A fresh take on food
My opinion of a food establishment can be instantly enhanced by their possession or utilisation of condiments. Whether a pretentiously non-existent ‘jus’, or ‘coulis’, in some uppity establishment or in a regular Bristol cafe, condiments make all the difference. A good condiments tray will make my day - Start the Bus for example boasts three types of Tabasco, THREE. Unfortunately, as a student, expensive dining is not so accessible; the ‘herb crumb’ and ‘pomegranate reduction’ will have to wait. In the mean time we can do it ourselves at home. No need to go over the top, just remember our little food saviours- the condiments.
it takes is a little know how to transform and refresh repetitive dishes into a taste extravaganza. Now the moment you’ve all been waiting for. I am about to reveal the best condiment I have ever encountered. It’s expensive and comes in a pretentiously small and chic jar. It goes a long way and for anyone with a flair for spices it could, potentially, change your world. The problem with many spice accompaniments is that they add a burn without injecting much flavour. Belazu Rose Harissa combines great taste with a kick to create the ultimate condiment to be matched with any savoury dish. Regular Harissa is easy to get hold of and a cheaper alternative but is more of a paste and doesn’t have the same effect. Harissa is basically a chilli paste, but Belazu combines fresh chilli in their oh-so-fine oil with rose and over forty other spices to create the stuff of dreams.
Cheap student food can be instantly enhanced and dishes refreshed by a few carefully selected sauces or seasonings. We’ve got the basics: salt, pepper, and all those standard herbs and spices but I feel we are scrimping. Whilst it is true that less Flickr: petery is often more with these things, as a student a pricey little pot or jar often doesn’t make it in the basket because it seems to make more sense to buy more cheap food than splash out on a transformative item. A dull It’s not for everyone but I urge you to go and pick something- any sort of macaroni cheese can be transformed with a splash of Lee and Perrins. Just a dash strange jar or pot which takes your fancy. Experiment. Condiments are key. of balsamic can enhance a salad or meal. Sundried tomato paste creates richness It’ll only cost a few pounds, last ages but could change your culinary world unattainable by other means in sauces, whether for pasta, casserole or stew. Easy. All . Kate Kelley
10. 10. 2011
Make it cheap - make it fresh Are you looking for a fresh start to the year or are you just keen to avoid freshers’ flu?
Well we’ve got a secret ingredient we’d like to share that’ll save you some cash and bring great food to the table. Being students, we have learnt how important it is to budget, especially in the food department. We’ve figured out that if you can locally source your fruit and vegetables there are pounds to be saved. There’s also the added bonus of a boosted immune system, more money for nights out and delicious food reaching your tummies. The soaring prices of supermarket produce challenges the notion that they provide the best value for money and any form of service to the community. Who says Sainsbury’s Basics is the only option out there? In the current recession, we are aware that many small businesses are depleting rapidly, but it’s usually these small businesses that simplify bargain-hunting. Gloucester Road is home to a host of humble farmers’ markets and fresh fruit and vegetable businesses such as Gardeners Patch or Biggsy’s Feel’n Fruity. It is family green grocers like these that aim to stock locally sourced fresh fruit and veg that sell at a far cheaper price than your local supermarkets. For example, an avocado in Sainsbury’s costs you around a £1 whereas you can expect to pick up three for the same price on Gloucester Road. When we spoke to Jackie Gardener from Gardeners Patch she mentioned how ‘we stock the same things as big supermarkets but without all the packaging. Plus our produce is locally sourced from farmers around Bristol.’ Not only are these stores far cheaper than our local supermarkets, but their produce must be stacked full of good nutrition.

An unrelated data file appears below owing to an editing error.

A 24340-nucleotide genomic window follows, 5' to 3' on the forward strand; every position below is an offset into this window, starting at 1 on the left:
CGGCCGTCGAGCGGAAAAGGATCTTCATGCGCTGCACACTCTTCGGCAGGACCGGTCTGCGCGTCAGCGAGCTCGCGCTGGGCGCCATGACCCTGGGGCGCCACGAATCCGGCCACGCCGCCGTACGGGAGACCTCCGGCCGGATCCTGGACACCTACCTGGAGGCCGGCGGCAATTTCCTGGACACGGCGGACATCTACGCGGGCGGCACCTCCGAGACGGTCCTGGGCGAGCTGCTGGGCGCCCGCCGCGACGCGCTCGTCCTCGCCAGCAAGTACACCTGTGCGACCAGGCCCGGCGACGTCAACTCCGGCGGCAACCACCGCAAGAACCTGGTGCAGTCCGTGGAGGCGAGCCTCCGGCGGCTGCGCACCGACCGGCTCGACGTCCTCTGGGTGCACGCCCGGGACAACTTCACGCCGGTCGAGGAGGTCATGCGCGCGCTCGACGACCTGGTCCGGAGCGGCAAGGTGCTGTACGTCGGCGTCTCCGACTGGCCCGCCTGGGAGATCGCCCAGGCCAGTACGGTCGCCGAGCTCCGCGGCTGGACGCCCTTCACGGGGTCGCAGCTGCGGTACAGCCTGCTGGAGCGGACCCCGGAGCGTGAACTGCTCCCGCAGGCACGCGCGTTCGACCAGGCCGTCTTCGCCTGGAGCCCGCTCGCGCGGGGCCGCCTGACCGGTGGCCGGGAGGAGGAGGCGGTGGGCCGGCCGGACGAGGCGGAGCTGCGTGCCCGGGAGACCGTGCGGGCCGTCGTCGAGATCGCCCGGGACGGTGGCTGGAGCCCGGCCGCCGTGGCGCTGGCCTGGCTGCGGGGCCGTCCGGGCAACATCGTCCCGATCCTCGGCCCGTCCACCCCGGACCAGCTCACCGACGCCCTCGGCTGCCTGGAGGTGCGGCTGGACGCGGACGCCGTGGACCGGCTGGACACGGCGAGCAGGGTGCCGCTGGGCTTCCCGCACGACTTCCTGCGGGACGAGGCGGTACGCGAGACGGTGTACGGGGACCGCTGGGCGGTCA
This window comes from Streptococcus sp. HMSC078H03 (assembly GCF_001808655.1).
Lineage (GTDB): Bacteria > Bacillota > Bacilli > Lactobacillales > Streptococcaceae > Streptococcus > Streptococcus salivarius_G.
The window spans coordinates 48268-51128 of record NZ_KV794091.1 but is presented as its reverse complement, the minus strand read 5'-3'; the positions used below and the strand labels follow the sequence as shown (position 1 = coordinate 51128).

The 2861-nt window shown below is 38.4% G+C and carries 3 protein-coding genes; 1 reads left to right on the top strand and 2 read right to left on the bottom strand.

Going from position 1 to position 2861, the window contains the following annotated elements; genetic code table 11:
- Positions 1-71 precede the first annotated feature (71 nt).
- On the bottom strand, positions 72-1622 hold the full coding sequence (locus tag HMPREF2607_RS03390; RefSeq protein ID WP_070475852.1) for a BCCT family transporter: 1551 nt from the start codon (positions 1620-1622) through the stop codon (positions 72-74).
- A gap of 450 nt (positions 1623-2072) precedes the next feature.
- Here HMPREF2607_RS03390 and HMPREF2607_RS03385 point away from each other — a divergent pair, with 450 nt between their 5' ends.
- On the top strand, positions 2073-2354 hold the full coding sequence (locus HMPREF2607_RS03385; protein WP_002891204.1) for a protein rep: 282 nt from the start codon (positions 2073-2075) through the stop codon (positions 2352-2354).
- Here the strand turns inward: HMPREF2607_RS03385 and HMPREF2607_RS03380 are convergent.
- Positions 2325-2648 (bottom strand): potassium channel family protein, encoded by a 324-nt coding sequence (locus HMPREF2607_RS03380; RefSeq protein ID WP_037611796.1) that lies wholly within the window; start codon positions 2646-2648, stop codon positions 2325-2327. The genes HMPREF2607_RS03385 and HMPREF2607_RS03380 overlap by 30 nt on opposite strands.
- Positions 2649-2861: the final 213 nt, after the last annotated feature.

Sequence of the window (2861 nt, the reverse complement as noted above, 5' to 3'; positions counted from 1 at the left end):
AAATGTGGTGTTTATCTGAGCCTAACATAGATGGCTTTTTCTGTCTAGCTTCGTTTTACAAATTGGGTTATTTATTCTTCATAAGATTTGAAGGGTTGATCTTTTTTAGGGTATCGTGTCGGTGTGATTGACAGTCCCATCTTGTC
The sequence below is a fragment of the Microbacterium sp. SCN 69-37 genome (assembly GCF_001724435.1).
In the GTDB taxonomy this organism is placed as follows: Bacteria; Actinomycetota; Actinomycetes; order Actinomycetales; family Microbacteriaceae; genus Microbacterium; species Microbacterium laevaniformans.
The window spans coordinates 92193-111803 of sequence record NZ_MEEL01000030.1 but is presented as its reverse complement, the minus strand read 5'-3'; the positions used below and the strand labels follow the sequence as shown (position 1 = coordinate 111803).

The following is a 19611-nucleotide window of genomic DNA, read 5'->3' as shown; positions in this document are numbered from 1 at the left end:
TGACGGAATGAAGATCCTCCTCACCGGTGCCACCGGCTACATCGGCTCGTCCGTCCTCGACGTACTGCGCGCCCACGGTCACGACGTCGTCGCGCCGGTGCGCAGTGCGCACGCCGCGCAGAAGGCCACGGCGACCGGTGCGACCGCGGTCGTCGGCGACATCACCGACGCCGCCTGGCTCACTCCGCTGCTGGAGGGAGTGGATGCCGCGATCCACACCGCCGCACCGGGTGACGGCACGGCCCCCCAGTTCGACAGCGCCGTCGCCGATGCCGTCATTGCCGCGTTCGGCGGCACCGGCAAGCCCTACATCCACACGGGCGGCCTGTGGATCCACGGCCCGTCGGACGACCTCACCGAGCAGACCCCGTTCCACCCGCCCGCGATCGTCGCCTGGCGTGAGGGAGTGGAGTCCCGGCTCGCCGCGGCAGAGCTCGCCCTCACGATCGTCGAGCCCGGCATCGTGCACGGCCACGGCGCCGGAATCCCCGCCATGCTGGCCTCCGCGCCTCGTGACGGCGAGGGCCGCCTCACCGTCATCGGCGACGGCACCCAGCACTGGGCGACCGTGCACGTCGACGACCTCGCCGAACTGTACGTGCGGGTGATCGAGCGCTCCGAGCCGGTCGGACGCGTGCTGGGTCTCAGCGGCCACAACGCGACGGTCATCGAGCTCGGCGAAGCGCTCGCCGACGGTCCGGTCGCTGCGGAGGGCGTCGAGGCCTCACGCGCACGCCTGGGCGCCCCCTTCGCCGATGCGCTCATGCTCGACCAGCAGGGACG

“Who says Sainsbury’s Basics is the only option out there?” We propose that you take a step out of your usual supermarket routine and make a trip to Gloucester Road. We’re sure you will relish the experience. We nipped down the other day with a recipe for chicken and butternut squash stew and experienced great service as the shop assistant rushed around plucking out the chillies and garlic from the wicker baskets. Now whilst we can’t promise this service, what we can promise is great value for money. So get down to Gloucester Road to sample the fresh fruit and vegetables and to beat the ever rising prices of the supermarkets. It’s also a crafty way to keep that fresher’s flu at bay! Alice Straker and Victoria Foot
A fab alternative to the Kebab Beans on toast
you will need: beans, toast Flickr: (West Digital)
SOCIETY SLUT S
ociety Slut struggles in the summer time. It is long and arduous and there is a distinct lack of organised fun. In a moment of desperation I ended up at the local gym stepping in time to Now 64 with a group of middle aged women in uncomfortably tight swimming costumes. This was not ideal. Which is why, upon it’s eagerly anticipated return to the Bristol Society Scene, I was determined to kick-start the year with something fierce, something that would make me seem tough to strangers, something martial-arts-esque but without the pyjamas. Lush, I thought, that’ll make me sound pretty fierce and intimidating when I tell people in the pub. And indeed, it does, even if the vision I had of Kickboxing prior to my experience differed vastly to what actually unfolded. Misconception Number One: it will be full of angst-y men channelling their testosterone fuelled aggression into bouts of violence. WRONG: the male-female ratio was 3:1 and they appeared to be irritatingly friendly. Misconception Two: an angry coach with a voice like a steam train will grunt ‘you wanna be the best doncha?!’ and make you run up stairs, punch through pieces of wood at close range and catch flies with chop sticks. The session took place